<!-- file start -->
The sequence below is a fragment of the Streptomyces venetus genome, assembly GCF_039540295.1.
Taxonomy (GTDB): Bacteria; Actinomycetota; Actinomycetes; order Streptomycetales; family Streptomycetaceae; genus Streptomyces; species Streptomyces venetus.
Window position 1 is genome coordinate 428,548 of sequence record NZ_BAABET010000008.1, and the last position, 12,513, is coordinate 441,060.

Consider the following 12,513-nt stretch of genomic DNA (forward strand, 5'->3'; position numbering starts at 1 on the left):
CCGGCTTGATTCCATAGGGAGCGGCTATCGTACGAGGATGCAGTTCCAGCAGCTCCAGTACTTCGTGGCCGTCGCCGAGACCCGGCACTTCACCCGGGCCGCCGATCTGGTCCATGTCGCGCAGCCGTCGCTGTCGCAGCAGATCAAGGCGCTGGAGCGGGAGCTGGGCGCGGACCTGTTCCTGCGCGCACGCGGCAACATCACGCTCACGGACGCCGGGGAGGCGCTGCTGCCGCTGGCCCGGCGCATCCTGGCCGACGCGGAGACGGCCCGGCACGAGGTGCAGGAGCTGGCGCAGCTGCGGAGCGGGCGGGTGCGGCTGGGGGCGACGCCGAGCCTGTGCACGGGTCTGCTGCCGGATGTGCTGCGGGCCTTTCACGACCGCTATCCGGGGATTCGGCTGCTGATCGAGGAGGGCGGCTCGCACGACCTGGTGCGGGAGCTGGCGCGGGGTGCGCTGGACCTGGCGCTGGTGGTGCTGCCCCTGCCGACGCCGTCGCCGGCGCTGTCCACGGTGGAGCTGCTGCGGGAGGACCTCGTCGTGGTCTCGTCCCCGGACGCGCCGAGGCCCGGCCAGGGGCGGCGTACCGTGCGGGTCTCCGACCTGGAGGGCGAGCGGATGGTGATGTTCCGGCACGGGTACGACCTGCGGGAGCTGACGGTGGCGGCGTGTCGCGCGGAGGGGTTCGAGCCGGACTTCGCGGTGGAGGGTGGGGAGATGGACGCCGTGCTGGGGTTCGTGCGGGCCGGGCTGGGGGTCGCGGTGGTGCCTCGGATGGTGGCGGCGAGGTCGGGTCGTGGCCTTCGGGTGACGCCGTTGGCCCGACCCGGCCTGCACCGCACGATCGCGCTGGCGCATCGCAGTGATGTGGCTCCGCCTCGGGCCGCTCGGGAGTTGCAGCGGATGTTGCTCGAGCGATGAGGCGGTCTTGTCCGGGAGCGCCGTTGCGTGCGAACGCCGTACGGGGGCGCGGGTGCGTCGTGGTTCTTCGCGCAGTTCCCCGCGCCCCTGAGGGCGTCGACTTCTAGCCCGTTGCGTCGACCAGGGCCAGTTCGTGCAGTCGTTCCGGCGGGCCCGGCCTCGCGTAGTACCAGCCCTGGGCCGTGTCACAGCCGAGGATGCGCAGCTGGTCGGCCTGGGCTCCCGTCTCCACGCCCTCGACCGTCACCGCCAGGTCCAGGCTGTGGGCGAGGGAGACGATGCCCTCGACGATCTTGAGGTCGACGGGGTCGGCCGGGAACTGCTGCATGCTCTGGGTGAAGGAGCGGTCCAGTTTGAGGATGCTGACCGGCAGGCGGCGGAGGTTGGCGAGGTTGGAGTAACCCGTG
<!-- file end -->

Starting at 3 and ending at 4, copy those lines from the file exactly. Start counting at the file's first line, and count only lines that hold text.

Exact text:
Window position 1 is genome coordinate 428,548 of sequence record NZ_BAABET010000008.1, and the last position, 12,513, is coordinate 441,060.

Consider the following 12,513-nt stretch of genomic DNA (forward strand, 5'->3'; position numbering starts at 1 on the left):